Background: Despite being entirely preventable, canine rabies still kills 55,000 people/year in developing countries. Information about local beliefs and practices can identify knowledge gaps that may affect prevention practices and lead to unnecessary deaths.
Methodology/principal findings: We investigated knowledge, attitudes and practices related to rabies and its prevention and control amongst a cross-section of households (n = 5,141) in urban and rural areas of central, southern and northern Tanzania. Over 17% of respondents owned domestic dogs (average of 2.3 dogs/household),>95% had heard about rabies, and>80% knew that rabies is transmitted through dog bites. People who (1) had greater education, (2) originated from areas with a history of rabies interventions, (3) had experienced exposure by a suspect rabid animal, (4) were male and (5) owned dogs were more likely to have greater knowledge about the disease. Around 80% of respondents would seek hospital treatment after a suspect bite, but only 5% were aware of the need for prompt wound cleansing after a bite. Although>65% of respondents knew of dog vaccination as a means to control rabies, only 51% vaccinated their dogs. Determinants of dog vaccination included (1) being a male-headed household, (2) presence of children, (3) low economic status, (4) residing in urban areas, (5) owning livestock, (6) originating from areas with rabies interventions and (7) having purchased a dog. The majority of dog-owning respondents were willing to contribute no more than US$0.31 towards veterinary services.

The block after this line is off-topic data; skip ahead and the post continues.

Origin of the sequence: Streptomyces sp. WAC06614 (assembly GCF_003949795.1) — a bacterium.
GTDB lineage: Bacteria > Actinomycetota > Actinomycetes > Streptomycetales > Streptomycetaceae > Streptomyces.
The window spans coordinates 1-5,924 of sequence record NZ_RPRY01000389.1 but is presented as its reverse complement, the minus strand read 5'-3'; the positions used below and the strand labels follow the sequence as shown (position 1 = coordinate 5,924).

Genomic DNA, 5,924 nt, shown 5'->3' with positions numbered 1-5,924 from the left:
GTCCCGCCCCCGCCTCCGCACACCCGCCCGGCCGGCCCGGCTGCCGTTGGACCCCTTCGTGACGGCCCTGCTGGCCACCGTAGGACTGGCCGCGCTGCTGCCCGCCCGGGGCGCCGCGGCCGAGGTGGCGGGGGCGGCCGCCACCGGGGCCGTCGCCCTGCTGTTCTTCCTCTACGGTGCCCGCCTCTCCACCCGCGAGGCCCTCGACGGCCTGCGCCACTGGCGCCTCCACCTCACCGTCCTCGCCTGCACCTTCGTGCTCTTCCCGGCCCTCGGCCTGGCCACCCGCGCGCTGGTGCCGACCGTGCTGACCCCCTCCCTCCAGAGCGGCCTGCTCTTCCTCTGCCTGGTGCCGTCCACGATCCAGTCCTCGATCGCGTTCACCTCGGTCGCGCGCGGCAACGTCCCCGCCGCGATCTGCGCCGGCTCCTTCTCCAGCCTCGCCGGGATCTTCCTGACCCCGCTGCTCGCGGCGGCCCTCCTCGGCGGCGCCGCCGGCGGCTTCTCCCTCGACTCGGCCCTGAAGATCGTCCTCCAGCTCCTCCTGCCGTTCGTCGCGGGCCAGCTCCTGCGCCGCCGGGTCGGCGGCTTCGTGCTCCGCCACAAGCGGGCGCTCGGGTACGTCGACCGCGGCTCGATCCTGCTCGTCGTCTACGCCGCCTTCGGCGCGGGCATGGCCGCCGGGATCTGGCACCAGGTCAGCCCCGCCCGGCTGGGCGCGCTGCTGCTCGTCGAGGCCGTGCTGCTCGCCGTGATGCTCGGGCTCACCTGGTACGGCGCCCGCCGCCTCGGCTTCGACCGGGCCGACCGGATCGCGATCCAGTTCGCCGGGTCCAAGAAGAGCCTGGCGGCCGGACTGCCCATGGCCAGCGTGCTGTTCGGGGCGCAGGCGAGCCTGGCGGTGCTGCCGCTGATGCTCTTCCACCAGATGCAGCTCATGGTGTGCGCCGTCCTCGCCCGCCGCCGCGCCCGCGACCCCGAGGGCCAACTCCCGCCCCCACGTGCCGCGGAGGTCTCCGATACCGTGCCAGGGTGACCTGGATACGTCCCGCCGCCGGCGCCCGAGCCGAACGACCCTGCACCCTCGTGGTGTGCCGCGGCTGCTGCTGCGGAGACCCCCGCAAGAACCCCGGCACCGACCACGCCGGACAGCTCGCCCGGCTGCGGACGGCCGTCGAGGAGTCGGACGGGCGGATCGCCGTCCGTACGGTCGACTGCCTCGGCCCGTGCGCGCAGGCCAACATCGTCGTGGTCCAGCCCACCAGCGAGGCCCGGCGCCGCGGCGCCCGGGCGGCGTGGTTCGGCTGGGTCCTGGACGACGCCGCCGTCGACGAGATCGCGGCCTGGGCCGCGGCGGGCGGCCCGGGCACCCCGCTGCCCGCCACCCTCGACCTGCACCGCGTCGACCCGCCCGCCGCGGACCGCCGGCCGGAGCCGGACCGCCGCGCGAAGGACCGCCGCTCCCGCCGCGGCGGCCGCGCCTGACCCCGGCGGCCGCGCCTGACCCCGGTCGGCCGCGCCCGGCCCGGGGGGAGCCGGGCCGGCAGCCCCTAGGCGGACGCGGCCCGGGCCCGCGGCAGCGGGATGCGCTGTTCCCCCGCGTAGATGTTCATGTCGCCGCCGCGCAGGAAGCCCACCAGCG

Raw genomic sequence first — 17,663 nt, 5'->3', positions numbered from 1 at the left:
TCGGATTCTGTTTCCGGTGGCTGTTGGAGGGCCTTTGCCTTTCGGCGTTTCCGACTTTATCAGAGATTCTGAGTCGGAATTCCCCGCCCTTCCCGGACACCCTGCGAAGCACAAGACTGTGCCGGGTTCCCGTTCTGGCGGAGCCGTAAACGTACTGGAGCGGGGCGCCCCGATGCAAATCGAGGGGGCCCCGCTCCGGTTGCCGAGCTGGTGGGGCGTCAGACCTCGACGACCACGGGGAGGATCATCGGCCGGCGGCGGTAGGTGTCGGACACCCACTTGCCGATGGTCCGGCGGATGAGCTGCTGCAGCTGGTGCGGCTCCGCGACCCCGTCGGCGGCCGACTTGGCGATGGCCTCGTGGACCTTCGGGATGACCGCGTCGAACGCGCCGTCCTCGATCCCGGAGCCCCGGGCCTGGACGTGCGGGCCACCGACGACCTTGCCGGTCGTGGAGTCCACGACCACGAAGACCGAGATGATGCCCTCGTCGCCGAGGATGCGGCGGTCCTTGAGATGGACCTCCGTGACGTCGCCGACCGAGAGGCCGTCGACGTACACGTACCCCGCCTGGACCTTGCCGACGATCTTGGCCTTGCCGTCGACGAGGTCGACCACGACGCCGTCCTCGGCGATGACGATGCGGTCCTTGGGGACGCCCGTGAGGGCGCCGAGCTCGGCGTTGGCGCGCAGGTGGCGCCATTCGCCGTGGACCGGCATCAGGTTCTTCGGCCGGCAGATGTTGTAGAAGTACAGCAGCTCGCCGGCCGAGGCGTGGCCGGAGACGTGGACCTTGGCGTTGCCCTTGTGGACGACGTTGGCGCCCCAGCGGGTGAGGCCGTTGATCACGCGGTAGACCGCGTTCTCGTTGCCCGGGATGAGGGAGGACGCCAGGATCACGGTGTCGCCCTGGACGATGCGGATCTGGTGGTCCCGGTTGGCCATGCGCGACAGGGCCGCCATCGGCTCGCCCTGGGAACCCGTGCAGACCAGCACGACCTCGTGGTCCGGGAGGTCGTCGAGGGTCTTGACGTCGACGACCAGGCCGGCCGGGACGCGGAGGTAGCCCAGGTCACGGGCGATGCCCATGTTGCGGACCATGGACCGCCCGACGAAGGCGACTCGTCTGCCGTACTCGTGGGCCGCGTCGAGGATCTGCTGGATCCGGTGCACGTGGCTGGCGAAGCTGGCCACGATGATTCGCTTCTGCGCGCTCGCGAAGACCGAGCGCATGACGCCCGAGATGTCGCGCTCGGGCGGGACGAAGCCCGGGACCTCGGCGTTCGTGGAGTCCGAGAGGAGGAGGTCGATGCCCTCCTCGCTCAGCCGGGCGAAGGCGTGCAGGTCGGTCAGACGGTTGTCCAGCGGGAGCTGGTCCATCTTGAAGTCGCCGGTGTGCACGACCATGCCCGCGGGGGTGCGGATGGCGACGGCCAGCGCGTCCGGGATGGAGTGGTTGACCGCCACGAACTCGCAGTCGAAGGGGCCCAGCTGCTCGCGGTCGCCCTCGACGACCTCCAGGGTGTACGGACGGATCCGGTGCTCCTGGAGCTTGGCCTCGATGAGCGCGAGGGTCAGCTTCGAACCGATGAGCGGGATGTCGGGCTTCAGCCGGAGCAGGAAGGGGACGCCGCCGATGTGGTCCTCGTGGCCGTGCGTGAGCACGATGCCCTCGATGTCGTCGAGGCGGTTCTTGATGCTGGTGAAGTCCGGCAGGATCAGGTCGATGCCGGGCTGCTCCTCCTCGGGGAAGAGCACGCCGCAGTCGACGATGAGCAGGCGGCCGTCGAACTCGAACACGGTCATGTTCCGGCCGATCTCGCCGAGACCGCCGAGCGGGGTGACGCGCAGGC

Conclusions/significance: We identified important knowledge gaps related to, and factors influencing the prevention and control of rabies in Tanzania. Increasing knowledge regarding wound washing, seeking post-exposure prophylaxis and the need to vaccinate dogs are likely to result in more effective prevention of rabies; however, greater engagement of the veterinary and medical sectors is also needed to ensure the availability of preventative services.